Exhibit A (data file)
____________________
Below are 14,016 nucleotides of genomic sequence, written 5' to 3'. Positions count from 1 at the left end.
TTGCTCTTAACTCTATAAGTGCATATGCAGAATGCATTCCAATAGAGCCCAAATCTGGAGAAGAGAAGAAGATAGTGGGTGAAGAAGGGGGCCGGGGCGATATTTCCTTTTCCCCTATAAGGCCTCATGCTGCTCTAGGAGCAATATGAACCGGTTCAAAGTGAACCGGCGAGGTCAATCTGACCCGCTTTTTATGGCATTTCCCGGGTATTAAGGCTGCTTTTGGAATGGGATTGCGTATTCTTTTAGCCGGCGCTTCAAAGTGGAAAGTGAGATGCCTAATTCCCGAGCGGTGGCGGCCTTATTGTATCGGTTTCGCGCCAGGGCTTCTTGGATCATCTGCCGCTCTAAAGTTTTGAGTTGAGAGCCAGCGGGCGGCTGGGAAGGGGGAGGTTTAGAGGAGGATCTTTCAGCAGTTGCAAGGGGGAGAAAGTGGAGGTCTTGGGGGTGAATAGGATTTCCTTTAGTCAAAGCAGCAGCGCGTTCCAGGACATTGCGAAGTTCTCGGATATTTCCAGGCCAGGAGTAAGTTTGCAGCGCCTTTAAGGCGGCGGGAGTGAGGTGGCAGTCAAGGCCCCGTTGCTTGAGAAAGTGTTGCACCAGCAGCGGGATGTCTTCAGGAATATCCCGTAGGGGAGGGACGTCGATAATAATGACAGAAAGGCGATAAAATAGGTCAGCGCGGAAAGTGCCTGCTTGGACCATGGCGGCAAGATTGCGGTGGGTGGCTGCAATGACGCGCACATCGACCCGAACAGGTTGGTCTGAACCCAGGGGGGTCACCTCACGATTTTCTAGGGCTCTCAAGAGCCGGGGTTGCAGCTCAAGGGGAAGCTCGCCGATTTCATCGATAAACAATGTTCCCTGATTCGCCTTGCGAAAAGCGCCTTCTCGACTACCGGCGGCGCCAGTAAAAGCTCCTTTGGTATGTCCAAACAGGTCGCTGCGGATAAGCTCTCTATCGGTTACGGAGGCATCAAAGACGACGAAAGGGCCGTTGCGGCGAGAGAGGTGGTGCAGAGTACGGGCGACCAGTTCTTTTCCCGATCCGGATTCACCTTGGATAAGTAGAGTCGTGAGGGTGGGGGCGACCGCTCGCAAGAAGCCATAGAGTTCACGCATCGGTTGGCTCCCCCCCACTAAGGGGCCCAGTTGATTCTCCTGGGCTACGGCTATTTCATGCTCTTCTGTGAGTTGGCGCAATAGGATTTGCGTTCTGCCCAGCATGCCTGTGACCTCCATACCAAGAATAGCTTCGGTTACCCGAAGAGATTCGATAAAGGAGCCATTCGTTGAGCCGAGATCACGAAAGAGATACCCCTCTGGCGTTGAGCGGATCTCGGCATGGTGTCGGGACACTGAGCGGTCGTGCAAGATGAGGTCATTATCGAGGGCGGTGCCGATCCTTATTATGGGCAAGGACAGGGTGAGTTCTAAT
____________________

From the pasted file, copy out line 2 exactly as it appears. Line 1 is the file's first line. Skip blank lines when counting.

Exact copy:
TTGCTCTTAACTCTATAAGTGCATATGCAGAATGCATTCCAATAGAGCCCAAATCTGGAGAAGAGAAGAAGATAGTGGGTGAAGAAGGGGGCCGGGGCGATATTTCCTTTTCCCCTATAAGGCCTCATGCTGCTCTAGGAGCAATATGAACCGGTTCAAAGTGAACCGGCGAGGTCAATCTGACCCGCTTTTTATGGCATTTCCCGGGTATTAAGGCTGCTTTTGGAATGGGATTGCGTATTCTTTTAGCCGGCGCTTCAAAGTGGAAAGTGAGATGCCTAATTCCCGAGCGGTGGCGGCCTTATTGTATCGGTTTCGCGCCAGGGCTTCTTGGATCATCTGCCGCTCTAAAGTTTTGAGTTGAGAGCCAGCGGGCGGCTGGGAAGGGGGAGGTTTAGAGGAGGATCTTTCAGCAGTTGCAAGGGGGAGAAAGTGGAGGTCTTGGGGGTGAATAGGATTTCCTTTAGTCAAAGCAGCAGCGCGTTCCAGGACATTGCGAAGTTCTCGGATATTTCCAGGCCAGGAGTAAGTTTGCAGCGCCTTTAAGGCGGCGGGAGTGAGGTGGCAGTCAAGGCCCCGTTGCTTGAGAAAGTGTTGCACCAGCAGCGGGATGTCTTCAGGAATATCCCGTAGGGGAGGGACGTCGATAATAATGACAGAAAGGCGATAAAATAGGTCAGCGCGGAAAGTGCCTGCTTGGACCATGGCGGCAAGATTGCGGTGGGTGGCTGCAATGACGCGCACATCGACCCGAACAGGTTGGTCTGAACCCAGGGGGGTCACCTCACGATTTTCTAGGGCTCTCAAGAGCCGGGGTTGCAGCTCAAGGGGAAGCTCGCCGATTTCATCGATAAACAATGTTCCCTGATTCGCCTTGCGAAAAGCGCCTTCTCGACTACCGGCGGCGCCAGTAAAAGCTCCTTTGGTATGTCCAAACAGGTCGCTGCGGATAAGCTCTCTATCGGTTACGGAGGCATCAAAGACGACGAAAGGGCCGTTGCGGCGAGAGAGGTGGTGCAGAGTACGGGCGACCAGTTCTTTTCCCGATCCGGATTCACCTTGGATAAGTAGAGTCGTGAGGGTGGGGGCGACCGCTCGCAAGAAGCCATAGAGTTCACGCATCGGTTGGCTCCCCCCCACTAAGGGGCCCAGTTGATTCTCCTGGGCTACGGCTATTTCATGCTCTTCTGTGAGTTGGCGCAATAGGATTTGCGTTCTGCCCAGCATGCCTGTGACCTCCATACCAAGAATAGCTTCGGTTACCCGAAGAGATTCGATAAAGGAGCCATTCGTTGAGCCGAGATCACGAAAGAGATACCCCTCTGGCGTTGAGCGGATCTCGGCATGGTGTCGGGACACTGAGCGGTCGTGCAAGATGAGGTCATTATCGAGGGCGGTGCCGATCCTTATTATGGGCAAGGACAGGGTGAGTTCTAAT